Would there be coalition government of strange bedfellows? (Part 3)

‘Kingmaker’ or not PAS is likely to join forces with BN

PAS president Datuk Seri Haji Abdul Hadi Awang has gone on record to say that the Islamist party can be likened to a ‘kingmaker’ in the course of GE14.

At a federal level, to me, Hadi’s claim seems to be farfetched as it would be rash or almost impossible to envision that Barisan Nasional (BN) would win fewer than 111 parliamentary seats.

Mathematically too, the scenario of BN wining fewer than 111 seats is almost impossible.

The only possibility of toppling the present caretaker government is if a ‘Malay Tsunami’ happens. This was cited in articles published by local news portal, MalaysiaKini recently.

Wait, let’s be clear. The definition of a ‘Malay Tsunami’ (the real Tsunami, not just big waves) is if 30% of the support from the Malays previously given to Umno shifts to opposition parties.

As far as I am concerned, a Malay Tsunami will not happen, at least not this GE14. But, there are no guarantees that will not happen during GE15.

Hadi’s ‘kingmaker’ scenario then does hold water. What were the reasons behind his statement and what was his motivation for PAS to contest about 160 parliamentary seats?

Allow me to speculate on this.

It’s public knowledge that PAS has bitter experiences with component parties which make up Pakatan Harapan (PH) namely, Parti Amanah Negara (PAN) and the Democratic Action Party (DAP).

PAN members were perceived as a group of betrayers while DAP leaders were seen as the instigators who caused PAN leaders and members to betray PAS.

DAP leaders were also accused of directly interfering with PAS’s most recent internal party elections.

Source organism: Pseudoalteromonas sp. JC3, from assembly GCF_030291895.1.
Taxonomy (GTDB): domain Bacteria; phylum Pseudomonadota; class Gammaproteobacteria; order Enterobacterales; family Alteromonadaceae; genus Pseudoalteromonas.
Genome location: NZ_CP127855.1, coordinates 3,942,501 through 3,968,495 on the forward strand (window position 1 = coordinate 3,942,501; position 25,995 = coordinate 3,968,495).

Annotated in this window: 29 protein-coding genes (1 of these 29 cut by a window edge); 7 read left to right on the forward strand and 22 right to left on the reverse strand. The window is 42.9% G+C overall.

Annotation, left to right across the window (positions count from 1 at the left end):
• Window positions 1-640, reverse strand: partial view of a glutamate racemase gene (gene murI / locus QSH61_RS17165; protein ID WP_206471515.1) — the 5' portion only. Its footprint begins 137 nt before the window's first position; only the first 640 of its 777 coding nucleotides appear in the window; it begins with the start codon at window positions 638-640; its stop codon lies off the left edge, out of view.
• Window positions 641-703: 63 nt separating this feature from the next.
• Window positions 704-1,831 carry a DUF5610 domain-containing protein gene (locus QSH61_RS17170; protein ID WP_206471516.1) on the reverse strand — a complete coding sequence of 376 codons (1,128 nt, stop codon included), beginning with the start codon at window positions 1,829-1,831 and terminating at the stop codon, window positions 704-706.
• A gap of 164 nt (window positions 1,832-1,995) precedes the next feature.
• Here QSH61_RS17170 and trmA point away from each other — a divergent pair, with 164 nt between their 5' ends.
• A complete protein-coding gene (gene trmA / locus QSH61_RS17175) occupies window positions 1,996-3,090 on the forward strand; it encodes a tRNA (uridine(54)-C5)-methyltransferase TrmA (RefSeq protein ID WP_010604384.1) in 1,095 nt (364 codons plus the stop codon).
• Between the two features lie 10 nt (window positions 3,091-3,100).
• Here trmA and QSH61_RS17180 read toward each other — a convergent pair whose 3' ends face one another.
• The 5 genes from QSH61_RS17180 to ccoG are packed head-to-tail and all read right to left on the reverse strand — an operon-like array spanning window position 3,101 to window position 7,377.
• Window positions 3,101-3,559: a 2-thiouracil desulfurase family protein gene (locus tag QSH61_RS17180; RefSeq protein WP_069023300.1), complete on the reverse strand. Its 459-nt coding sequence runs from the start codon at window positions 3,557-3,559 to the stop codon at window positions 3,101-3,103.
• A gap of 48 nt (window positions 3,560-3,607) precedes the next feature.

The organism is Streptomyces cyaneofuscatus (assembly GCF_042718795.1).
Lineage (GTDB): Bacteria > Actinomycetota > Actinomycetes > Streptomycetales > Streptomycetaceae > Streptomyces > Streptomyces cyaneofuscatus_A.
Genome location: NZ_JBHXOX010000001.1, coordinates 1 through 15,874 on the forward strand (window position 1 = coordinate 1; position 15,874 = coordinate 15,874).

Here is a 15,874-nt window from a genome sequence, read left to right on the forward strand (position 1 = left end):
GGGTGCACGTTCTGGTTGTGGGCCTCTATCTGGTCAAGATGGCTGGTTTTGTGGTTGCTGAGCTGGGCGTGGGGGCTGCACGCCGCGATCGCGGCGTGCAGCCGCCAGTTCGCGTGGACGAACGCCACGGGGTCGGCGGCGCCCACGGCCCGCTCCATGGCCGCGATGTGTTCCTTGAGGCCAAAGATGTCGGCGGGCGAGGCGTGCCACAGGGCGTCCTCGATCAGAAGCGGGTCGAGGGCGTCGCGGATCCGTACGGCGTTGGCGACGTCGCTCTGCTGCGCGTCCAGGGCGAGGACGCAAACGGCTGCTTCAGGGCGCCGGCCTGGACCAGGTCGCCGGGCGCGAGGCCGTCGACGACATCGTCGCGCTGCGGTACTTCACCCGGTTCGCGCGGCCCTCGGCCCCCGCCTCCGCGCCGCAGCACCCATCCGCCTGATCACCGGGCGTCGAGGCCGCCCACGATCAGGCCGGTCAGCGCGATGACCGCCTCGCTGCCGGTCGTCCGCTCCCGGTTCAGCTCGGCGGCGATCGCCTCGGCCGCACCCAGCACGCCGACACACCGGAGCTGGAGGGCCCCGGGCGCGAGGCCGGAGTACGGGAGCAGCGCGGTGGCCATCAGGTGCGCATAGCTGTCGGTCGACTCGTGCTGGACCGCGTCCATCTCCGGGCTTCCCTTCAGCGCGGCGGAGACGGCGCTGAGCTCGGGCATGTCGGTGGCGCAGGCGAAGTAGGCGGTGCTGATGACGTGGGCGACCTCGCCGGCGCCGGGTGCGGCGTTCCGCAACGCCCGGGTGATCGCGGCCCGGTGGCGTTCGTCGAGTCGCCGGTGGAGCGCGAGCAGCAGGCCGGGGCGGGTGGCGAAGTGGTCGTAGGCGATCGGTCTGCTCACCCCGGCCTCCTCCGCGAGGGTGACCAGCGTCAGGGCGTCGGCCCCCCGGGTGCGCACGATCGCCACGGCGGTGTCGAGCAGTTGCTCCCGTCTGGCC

At the time, temperatures hit ‘boiling point’ when some of DAP leaders vehemently opposed PAS’ initiative to strengthen sharia law in Malaysia via the RUU355 move.

This resulted in PAS being ‘left out’ of the opposition coalition while some opined that it was PAS which rejected the offer to join PH.

A wild assumption is also rife that the main reason as to why PAS was willing to fund and contest the 160 seats was to teach PKR and DAP a lesson.

The lesson  being Parti Keadilan Rakyat (PKR) and DAP could continue to enjoy the current political success if they had not ‘borrowed’ PAS’ strength.

Note that PAS is seen to be the second to Umno in terms of having total number of members and branches, election campaign machinery, and loyalist voters.

PAS is also standing by the notion that the party sacrificed the most for Pakatan Rakyat opposition block during GE12 and GE13.

Now, PAS’ main priority is no longer to capture Putrajaya. They just want to be ‘the third force’ to be reckoned with.

Assuming that what I predicted in my previous article, entitled The Fall of Selangor Pakatan Harapan State Government turns out to be true, the fall of the Selangor state government does not mean BN will take over.

And, it’s also almost impossible for BN to win or increase the number of its state seats from 11 to 29 – 29 which is the minimum number of state seats needed to form a simple majority government Selangor.

If the Selangor state government losses two or even five seats to BN (for example), the opposition coalition party still has the largest representation at in the state legislative assembly but it would fall short of forming a simple majority government.

This is where PAS’ role as a kingmaker can become apparent to swing votes to whomever it chooses.

And if PAS is offered a ‘sweet deal’ of governing Selangor by forming a coalition government, current developments show that the party would likely be partial to BN as the acts inflicted by DAP and PKR are almost impossible to forgive.